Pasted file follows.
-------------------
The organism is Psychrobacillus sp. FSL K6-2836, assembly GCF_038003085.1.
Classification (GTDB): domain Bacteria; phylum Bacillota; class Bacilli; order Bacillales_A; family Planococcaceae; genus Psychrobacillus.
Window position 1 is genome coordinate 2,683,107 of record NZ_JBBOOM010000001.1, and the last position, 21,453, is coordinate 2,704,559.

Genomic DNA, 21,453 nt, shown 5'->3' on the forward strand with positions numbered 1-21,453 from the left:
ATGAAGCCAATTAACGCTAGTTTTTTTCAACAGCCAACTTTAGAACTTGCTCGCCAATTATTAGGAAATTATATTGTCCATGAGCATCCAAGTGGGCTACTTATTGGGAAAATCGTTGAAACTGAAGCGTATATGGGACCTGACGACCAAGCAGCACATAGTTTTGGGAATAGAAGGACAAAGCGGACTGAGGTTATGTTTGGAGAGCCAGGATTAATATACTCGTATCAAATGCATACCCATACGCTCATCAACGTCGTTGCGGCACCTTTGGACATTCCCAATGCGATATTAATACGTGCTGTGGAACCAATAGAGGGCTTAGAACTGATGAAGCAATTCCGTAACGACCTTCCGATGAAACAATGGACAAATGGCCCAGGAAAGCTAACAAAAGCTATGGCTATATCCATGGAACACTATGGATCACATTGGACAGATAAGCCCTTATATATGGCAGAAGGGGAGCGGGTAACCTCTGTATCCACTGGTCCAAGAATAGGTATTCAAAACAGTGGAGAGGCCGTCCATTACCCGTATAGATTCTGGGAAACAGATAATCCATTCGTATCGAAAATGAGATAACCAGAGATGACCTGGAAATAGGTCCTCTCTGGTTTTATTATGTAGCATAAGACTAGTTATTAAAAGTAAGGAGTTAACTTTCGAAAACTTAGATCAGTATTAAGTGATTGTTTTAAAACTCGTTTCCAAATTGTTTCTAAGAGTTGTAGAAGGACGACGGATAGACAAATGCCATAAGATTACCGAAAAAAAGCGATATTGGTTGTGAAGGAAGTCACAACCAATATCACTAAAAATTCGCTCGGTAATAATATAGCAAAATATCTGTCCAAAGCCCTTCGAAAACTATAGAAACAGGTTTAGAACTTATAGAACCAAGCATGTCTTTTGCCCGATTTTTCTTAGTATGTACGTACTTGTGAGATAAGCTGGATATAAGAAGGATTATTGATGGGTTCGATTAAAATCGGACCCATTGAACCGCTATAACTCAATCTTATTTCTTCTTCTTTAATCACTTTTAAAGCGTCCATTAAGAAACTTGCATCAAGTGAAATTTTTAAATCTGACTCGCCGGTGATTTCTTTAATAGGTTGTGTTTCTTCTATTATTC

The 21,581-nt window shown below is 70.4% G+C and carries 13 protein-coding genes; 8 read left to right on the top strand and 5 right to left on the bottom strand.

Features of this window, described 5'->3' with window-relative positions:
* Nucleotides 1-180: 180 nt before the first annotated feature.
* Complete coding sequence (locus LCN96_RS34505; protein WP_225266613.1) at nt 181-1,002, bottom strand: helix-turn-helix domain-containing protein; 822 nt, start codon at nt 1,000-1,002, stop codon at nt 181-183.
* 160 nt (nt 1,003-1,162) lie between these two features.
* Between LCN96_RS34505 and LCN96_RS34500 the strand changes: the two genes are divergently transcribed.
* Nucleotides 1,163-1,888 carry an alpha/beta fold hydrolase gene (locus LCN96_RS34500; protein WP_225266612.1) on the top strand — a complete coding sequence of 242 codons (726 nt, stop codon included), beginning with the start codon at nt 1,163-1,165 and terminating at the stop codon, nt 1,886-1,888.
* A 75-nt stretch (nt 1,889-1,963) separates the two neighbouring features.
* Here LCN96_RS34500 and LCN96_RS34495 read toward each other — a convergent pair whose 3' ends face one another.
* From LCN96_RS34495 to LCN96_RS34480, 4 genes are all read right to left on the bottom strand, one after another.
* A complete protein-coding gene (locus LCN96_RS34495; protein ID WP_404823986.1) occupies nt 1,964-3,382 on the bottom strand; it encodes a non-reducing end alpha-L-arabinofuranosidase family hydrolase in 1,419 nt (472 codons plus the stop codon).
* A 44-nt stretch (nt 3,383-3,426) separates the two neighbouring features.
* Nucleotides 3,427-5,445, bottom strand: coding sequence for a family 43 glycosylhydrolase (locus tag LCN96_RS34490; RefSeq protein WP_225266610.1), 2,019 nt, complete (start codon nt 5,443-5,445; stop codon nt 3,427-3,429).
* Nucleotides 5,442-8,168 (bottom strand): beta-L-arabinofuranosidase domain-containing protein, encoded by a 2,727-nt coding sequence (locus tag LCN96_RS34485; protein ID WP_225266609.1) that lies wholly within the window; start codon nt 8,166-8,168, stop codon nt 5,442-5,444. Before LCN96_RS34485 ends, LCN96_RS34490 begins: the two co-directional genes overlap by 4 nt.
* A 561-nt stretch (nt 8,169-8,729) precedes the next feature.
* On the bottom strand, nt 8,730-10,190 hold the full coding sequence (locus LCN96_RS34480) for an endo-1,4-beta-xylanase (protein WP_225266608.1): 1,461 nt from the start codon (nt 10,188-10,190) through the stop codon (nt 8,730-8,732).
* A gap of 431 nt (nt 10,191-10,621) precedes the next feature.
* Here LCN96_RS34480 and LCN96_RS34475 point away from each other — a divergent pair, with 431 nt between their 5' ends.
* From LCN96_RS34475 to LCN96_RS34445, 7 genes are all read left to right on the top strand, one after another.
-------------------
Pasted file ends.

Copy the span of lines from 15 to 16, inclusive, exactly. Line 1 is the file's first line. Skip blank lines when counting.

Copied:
* From LCN96_RS34495 to LCN96_RS34480, 4 genes are all read right to left on the bottom strand, one after another.
* A complete protein-coding gene (locus LCN96_RS34495; protein ID WP_404823986.1) occupies nt 1,964-3,382 on the bottom strand; it encodes a non-reducing end alpha-L-arabinofuranosidase family hydrolase in 1,419 nt (472 codons plus the stop codon).